Israeli Prime Minister Benjamin Netanyahu asserted:

"Israel will not accede to, and will not sign, the Global Compact for Safe, Orderly and Regular Migration. We are committed to guarding our borders against illegal migrants. This is what we have done and this is what we will continue to do."

It has been reported that the Austrian Vice-Chancellor Heinz-Christian Strache has said:

“Migration is not and cannot become a human right,” and that Austria would not be a signatory to this agreement. 

Countries such as Australia, Croatia, Hungary, Poland and the United States have also stated they will not be signing the agreement.

MP Michelle Rempel,our Conservative Immigration shadow minister, stated:

“By allowing nearly 38,000 people to enter Canada illegally from the safety of upstate New York then claim asylum, Trudeau has undermined the integrity of Canada’s borders. Canada’s borders should not be compromised by abuses of our asylum system, and should not sign this compact.”

The Liberal Minister for Immigration has co-authored a report that indicates Canada was actively involved in the drafting of the Compact and that “Canada is committed to the task of leading and encouraging other partners to realize its ambitious goals, to ensure that action breathes life into the words of the Compact.”

Supporters of the compact on migration contend The UN’s global compact on refugees could be a game-changer — and Canada is well-placed to help make it a reality.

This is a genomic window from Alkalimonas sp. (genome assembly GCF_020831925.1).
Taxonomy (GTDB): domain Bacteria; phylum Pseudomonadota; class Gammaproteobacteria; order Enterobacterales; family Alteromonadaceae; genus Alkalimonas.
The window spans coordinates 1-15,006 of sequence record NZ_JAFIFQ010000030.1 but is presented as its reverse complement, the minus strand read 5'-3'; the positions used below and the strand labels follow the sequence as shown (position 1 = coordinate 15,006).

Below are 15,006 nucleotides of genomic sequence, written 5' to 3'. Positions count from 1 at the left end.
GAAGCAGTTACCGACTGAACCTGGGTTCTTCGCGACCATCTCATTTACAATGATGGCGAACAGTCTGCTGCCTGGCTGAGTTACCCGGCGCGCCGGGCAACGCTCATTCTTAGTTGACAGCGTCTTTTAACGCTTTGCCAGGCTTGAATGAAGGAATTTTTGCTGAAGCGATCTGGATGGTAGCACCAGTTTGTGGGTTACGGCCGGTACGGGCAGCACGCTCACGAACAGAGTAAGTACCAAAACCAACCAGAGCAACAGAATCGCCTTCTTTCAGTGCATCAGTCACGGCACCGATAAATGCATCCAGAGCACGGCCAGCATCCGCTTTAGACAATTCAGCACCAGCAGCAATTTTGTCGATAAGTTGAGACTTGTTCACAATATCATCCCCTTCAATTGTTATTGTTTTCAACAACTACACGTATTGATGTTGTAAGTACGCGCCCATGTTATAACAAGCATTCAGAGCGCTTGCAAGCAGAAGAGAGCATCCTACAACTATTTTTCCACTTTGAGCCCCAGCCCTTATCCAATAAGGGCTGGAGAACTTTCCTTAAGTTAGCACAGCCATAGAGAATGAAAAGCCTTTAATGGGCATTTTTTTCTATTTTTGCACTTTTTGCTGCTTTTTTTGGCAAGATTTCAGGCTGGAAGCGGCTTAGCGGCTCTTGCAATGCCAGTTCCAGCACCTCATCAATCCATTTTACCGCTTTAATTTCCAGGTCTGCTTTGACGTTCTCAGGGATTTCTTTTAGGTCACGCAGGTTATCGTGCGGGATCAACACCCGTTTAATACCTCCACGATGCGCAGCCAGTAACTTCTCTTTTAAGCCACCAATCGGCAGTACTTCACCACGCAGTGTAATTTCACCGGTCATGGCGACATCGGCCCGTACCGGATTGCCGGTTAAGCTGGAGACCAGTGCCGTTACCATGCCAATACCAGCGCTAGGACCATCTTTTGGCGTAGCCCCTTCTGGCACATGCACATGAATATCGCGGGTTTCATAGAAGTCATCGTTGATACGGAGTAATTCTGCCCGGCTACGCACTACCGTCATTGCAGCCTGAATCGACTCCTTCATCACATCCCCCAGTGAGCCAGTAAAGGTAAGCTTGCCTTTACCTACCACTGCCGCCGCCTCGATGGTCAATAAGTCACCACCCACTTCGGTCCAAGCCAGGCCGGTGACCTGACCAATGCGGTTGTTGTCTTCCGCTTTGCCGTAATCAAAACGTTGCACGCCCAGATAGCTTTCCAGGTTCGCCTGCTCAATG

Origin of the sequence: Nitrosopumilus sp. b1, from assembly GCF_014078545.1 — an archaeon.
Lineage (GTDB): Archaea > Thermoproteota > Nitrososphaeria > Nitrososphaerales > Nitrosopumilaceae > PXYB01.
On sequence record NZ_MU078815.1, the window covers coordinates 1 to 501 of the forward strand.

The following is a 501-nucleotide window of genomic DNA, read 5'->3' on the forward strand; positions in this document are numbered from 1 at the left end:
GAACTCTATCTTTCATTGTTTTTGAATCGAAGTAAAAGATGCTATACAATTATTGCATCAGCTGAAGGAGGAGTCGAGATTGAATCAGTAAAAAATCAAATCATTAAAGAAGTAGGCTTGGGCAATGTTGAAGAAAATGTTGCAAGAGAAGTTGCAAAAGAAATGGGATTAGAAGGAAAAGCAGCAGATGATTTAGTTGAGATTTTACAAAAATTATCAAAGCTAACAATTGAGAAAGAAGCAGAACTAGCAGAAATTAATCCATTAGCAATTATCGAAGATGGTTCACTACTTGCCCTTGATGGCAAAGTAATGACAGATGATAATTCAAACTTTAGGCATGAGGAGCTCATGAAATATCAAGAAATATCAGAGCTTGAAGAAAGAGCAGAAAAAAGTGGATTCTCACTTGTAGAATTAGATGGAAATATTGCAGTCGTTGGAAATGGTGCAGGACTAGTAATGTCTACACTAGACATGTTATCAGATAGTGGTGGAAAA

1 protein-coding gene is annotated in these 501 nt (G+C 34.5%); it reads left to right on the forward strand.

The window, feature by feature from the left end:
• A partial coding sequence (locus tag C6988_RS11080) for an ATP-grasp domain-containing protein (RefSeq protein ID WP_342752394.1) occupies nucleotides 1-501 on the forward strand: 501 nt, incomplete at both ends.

Critics are concerned that many countries, including Canada, have immigration systems that are not working well in dealing with illegal immigration and that the UN compact offers no technical solutions to this problem.

From my perspective, it is worth noting that the UN compact on migration is a non-legally binding, co-operative framework of the signatory states.  

For those who would like to read the agreement it can be found here.

My question this week:

  • Considering this is a non-binding agreement, do you support or oppose Canada signing on to the UN Migration Compact?

I can be reached at [email protected] or call toll free 1-800-665-8711.

More Dan in Ottawa articles

About the Author

Dan Albas, Conservative member of Parliament for the riding of Central Okanagan-Similkameen-Nicola, is the shadow minister of innovation, science, economic development and internal trade, and sits on the standing committee on finance.

Before entering public life, Dan was the owner of Kick City Martial Arts, responsible for training hundreds of men, women and youth to bring out their best.

In British Columbia, Dan has been consistently one of the lowest spending MPs on office and administration related costs despite operating two offices to better serve local constituents.

Dan is consistently recognized as one of Canada’s top 10 most active members of Parliament on Twitter (@danalbas) and continues to write a weekly column published in many local newspapers and on this website.

He can be reached at [email protected] or call toll free at 1-800-665-8711.

The views expressed are strictly those of the author and not necessarily those of Castanet. Castanet does not warrant the contents.